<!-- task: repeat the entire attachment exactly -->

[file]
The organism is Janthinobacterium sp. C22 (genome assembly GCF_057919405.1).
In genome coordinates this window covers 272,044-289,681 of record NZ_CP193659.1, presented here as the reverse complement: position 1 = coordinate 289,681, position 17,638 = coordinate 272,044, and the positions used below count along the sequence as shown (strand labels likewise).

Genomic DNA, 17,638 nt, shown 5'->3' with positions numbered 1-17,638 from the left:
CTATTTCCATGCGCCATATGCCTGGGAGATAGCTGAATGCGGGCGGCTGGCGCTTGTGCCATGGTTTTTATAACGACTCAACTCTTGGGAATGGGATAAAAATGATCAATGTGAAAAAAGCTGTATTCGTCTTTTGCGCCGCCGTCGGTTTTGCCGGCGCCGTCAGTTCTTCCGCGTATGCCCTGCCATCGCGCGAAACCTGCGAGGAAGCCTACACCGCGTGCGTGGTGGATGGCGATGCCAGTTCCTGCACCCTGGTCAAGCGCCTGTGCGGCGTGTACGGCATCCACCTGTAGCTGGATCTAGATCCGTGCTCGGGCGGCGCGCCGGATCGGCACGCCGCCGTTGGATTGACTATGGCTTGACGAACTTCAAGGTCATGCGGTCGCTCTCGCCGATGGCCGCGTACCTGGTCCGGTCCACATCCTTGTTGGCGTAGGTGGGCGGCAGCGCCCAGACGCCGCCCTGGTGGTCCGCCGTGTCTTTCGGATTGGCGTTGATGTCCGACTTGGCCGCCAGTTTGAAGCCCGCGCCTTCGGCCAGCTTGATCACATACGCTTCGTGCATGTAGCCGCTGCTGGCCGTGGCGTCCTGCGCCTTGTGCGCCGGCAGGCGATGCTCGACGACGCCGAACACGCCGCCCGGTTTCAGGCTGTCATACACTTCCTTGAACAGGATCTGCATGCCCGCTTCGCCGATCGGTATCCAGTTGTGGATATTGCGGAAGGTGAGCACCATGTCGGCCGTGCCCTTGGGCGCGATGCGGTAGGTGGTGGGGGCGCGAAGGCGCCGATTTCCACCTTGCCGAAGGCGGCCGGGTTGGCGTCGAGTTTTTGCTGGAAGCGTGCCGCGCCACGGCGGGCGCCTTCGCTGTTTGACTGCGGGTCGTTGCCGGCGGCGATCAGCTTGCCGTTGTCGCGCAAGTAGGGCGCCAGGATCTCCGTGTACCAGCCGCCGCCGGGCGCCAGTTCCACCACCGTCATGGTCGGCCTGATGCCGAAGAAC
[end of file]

The organism is Janthinobacterium sp. C22 (genome assembly GCF_057919405.1).
In genome coordinates this window covers 272,044-289,681 of record NZ_CP193659.1, presented here as the reverse complement: position 1 = coordinate 289,681, position 17,638 = coordinate 272,044, and the positions used below count along the sequence as shown (strand labels likewise).

Genomic DNA, 17,638 nt, shown 5'->3' with positions numbered 1-17,638 from the left:
CTATTTCCATGCGCCATATGCCTGGGAGATAGCTGAATGCGGGCGGCTGGCGCTTGTGCCATGGTTTTTATAACGACTCAACTCTTGGGAATGGGATAAAAATGATCAATGTGAAAAAAGCTGTATTCGTCTTTTGCGCCGCCGTCGGTTTTGCCGGCGCCGTCAGTTCTTCCGCGTATGCCCTGCCATCGCGCGAAACCTGCGAGGAAGCCTACACCGCGTGCGTGGTGGATGGCGATGCCAGTTCCTGCACCCTGGTCAAGCGCCTGTGCGGCGTGTACGGCATCCACCTGTAGCTGGATCTAGATCCGTGCTCGGGCGGCGCGCCGGATCGGCACGCCGCCGTTGGATTGACTATGGCTTGACGAACTTCAAGGTCATGCGGTCGCTCTCGCCGATGGCCGCGTACCTGGTCCGGTCCACATCCTTGTTGGCGTAGGTGGGCGGCAGCGCCCAGACGCCGCCCTGGTGGTCCGCCGTGTCTTTCGGATTGGCGTTGATGTCCGACTTGGCCGCCAGTTTGAAGCCCGCGCCTTCGGCCAGCTTGATCACATACGCTTCGTGCATGTAGCCGCTGCTGGCCGTGGCGTCCTGCGCCTTGTGCGCCGGCAGGCGATGCTCGACGACGCCGAACACGCCGCCCGGTTTCAGGCTGTCATACACTTCCTTGAACAGGATCTGCATGCCCGCTTCGCCGATCGGTATCCAGTTGTGGATATTGCGGAAGGTGAGCACCATGTCGGCCGTGCCCTTGGGCGCGATGCGGTAGGTGGTGGGGGCGCGAAGGCGCCGATTTCCACCTTGCCGAAGGCGGCCGGGTTGGCGTCGAGTTTTTGCTGGAAGCGTGCCGCGCCACGGCGGGCGCCTTCGCTGTTTGACTGCGGGTCGTTGCCGGCGGCGATCAGCTTGCCGTTGTCGCGCAAGTAGGGCGCCAGGATCTCCGTGTACCAGCCGCCGCCGGGCGCCAGTTCCACCACCGTCATGGTCGGCCTGATGCCGAAGAAC